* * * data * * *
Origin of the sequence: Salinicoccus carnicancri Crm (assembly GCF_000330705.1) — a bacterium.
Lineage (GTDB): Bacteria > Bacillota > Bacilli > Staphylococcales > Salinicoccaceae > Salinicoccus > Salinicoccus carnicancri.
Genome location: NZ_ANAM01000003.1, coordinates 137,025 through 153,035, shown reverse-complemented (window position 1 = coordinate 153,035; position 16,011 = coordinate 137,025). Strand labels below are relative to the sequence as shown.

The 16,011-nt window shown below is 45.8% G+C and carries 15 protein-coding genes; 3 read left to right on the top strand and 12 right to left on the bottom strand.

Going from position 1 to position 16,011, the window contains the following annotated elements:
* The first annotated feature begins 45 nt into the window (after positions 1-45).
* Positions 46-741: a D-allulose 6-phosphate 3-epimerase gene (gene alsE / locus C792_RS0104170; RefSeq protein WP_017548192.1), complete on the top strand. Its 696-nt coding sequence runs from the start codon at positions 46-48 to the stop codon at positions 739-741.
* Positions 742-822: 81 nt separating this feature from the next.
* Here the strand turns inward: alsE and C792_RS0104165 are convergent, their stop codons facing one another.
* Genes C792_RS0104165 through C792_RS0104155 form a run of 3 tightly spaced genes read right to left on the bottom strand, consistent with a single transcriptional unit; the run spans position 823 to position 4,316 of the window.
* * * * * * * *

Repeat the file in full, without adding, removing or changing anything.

Origin of the sequence: Salinicoccus carnicancri Crm (assembly GCF_000330705.1) — a bacterium.
Lineage (GTDB): Bacteria > Bacillota > Bacilli > Staphylococcales > Salinicoccaceae > Salinicoccus > Salinicoccus carnicancri.
Genome location: NZ_ANAM01000003.1, coordinates 137,025 through 153,035, shown reverse-complemented (window position 1 = coordinate 153,035; position 16,011 = coordinate 137,025). Strand labels below are relative to the sequence as shown.

The 16,011-nt window shown below is 45.8% G+C and carries 15 protein-coding genes; 3 read left to right on the top strand and 12 right to left on the bottom strand.

Going from position 1 to position 16,011, the window contains the following annotated elements:
* The first annotated feature begins 45 nt into the window (after positions 1-45).
* Positions 46-741: a D-allulose 6-phosphate 3-epimerase gene (gene alsE / locus C792_RS0104170; RefSeq protein WP_017548192.1), complete on the top strand. Its 696-nt coding sequence runs from the start codon at positions 46-48 to the stop codon at positions 739-741.
* Positions 742-822: 81 nt separating this feature from the next.
* Here the strand turns inward: alsE and C792_RS0104165 are convergent, their stop codons facing one another.
* Genes C792_RS0104165 through C792_RS0104155 form a run of 3 tightly spaced genes read right to left on the bottom strand, consistent with a single transcriptional unit; the run spans position 823 to position 4,316 of the window.